Tuesday, April 14, 2009

Interview w/ Camille Peace

How long have you been designing and creating jewelry?

I have been creating jewelry since January of 2008. I started because some of my favorite jewelry pieces broke. In order to fix them I bought some basic tools, fixed my things, added new components, felt empowered, and expanded.

What is the artist community like in St. Louis; it doesn’t really strike me as a very progressive town?

Hmm... That's a tough one. It's not very cohesive. It’s hard to penetrate, even harder to link up, share ideas and build. Sort of a crabs in a barrel mentality. I tend to keep to myself, and do what I do best.

What are some of your inspirations?

I find inspiration in nature, in parks and on my hikes. My hometown San Diego, CA is a big inspiration to me; incorporating elements I used to find when I walked along the beach. Shells, mother of pearl, leaves from kelp, water, etc. I am also inspired by the music and style of Erykah Badu, India Arie and Jill Scott. I design with them in mind. I use materials that look beautiful against black skin; brass, sterling, wood, etc. I also flip through Vogue magazines, I constantly scan Google images and study other cultures to be influenced by their simplicity and use of color and texture. I often times purchase accessories from discount stores, break them apart to make new, original pieces. Textiles also influence me, food influences me, stories influence me, and emotions influence me. I feel everything and put it all into what I make.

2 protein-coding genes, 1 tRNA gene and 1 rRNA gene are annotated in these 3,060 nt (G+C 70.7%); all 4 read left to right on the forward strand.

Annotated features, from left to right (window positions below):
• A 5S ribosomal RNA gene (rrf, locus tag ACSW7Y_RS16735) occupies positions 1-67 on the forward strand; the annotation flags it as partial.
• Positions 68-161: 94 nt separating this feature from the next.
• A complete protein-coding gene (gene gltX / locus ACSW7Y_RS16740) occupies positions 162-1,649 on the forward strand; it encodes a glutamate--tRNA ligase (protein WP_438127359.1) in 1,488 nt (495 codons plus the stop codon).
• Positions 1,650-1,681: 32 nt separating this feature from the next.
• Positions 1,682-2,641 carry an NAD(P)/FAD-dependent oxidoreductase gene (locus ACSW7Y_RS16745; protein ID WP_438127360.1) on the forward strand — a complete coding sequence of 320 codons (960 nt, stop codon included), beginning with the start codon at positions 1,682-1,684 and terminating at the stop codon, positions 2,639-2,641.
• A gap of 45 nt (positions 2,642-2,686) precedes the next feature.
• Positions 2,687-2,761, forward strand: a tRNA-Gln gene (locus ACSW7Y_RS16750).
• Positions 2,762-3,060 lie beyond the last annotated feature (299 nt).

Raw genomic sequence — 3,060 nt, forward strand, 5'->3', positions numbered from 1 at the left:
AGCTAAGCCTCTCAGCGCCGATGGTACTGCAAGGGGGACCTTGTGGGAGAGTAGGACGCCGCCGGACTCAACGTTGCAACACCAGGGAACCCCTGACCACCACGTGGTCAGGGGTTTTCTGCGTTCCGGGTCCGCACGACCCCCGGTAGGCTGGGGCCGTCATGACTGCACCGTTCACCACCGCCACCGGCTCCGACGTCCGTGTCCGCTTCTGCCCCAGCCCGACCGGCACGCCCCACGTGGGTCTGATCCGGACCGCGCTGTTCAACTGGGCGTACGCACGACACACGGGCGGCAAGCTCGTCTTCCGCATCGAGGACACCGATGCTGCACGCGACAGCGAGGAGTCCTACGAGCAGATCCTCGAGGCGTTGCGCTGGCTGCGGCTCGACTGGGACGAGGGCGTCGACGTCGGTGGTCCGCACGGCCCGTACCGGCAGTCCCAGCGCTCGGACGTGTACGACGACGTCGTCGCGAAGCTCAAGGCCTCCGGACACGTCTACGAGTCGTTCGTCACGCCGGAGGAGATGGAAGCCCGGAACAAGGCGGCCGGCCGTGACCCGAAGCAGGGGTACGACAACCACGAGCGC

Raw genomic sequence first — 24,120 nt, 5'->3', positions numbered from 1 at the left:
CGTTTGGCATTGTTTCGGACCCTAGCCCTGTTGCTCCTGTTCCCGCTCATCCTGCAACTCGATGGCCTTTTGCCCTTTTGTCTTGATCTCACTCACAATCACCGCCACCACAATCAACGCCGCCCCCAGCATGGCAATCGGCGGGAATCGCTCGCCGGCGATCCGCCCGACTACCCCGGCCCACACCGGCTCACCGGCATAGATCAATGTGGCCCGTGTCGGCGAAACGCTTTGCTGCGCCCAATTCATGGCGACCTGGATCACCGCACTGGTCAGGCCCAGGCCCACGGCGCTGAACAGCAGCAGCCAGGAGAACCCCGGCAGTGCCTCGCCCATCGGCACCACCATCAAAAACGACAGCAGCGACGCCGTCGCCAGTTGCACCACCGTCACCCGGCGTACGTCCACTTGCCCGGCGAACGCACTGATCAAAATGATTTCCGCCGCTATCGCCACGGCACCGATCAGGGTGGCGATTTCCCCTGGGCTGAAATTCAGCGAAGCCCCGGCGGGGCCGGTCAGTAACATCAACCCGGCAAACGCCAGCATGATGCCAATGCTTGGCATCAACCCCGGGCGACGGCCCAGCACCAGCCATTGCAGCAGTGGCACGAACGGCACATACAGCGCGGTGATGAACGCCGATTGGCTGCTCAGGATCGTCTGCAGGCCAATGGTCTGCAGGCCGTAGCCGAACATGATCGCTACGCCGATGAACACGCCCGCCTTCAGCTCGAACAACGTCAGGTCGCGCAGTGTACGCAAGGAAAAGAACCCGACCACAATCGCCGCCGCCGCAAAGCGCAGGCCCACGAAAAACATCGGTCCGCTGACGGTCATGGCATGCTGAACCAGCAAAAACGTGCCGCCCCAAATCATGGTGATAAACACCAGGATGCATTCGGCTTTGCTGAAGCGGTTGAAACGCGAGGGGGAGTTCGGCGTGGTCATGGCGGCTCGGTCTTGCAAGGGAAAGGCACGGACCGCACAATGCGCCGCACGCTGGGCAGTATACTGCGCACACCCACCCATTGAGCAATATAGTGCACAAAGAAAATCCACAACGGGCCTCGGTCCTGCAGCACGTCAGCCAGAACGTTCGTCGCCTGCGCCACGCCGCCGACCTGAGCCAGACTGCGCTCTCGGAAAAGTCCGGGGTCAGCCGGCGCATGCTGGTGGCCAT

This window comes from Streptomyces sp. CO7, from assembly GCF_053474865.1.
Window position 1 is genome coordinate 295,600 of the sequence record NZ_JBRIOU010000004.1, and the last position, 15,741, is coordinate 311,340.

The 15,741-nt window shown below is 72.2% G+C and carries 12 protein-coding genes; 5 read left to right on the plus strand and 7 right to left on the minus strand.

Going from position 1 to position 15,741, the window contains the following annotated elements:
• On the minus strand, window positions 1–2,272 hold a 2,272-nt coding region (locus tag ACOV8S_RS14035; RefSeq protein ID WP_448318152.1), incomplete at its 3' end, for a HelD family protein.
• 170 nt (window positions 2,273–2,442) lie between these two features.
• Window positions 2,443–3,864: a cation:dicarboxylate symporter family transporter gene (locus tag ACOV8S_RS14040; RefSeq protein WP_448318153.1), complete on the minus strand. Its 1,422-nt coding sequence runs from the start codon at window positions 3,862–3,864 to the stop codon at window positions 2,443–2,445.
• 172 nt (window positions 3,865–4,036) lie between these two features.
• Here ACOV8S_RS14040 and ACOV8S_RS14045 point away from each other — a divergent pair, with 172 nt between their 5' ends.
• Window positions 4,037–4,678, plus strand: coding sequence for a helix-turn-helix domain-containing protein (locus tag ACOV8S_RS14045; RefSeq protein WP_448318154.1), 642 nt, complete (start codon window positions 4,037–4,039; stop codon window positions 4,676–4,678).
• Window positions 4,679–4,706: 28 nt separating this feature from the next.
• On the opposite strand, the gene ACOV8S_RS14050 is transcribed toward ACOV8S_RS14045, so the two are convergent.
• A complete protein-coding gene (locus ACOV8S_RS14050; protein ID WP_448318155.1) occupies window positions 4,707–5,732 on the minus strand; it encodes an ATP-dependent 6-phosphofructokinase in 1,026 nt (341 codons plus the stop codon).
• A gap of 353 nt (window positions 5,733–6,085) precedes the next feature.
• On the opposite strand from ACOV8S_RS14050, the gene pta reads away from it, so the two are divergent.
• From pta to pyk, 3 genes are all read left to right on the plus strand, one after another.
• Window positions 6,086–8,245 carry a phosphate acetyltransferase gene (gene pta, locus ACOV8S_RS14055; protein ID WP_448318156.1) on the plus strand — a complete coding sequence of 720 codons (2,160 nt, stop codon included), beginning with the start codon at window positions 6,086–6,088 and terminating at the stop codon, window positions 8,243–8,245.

You've been known to snap photos and DJ, what other art forms do you
indulge in and how do these affect your jewelry?

I love, love, love photography. I work everyday to get better at it. And, naturally, taking great photos helps me market my jewelry. People do not have the option of holding and touching my pieces before they purchase them, so they rely on an expressive photo. Photography teaches me to see things from various angles, and to detect beauty that isn't so in-your-face. It teaches me about lines and composition, texture and color. I am grateful to my fiancé for teaching me how to DJ (DJ Trackstar).

DJing involves the use of the ears, eyes, soul and technique. When making jewelry, technique is important. How you hold the piece you are working on, etc; and I am guided by my soul when I create. I rarely sketch. I am very much hands-on.

Check out Camille's online store: PEACE IMAGES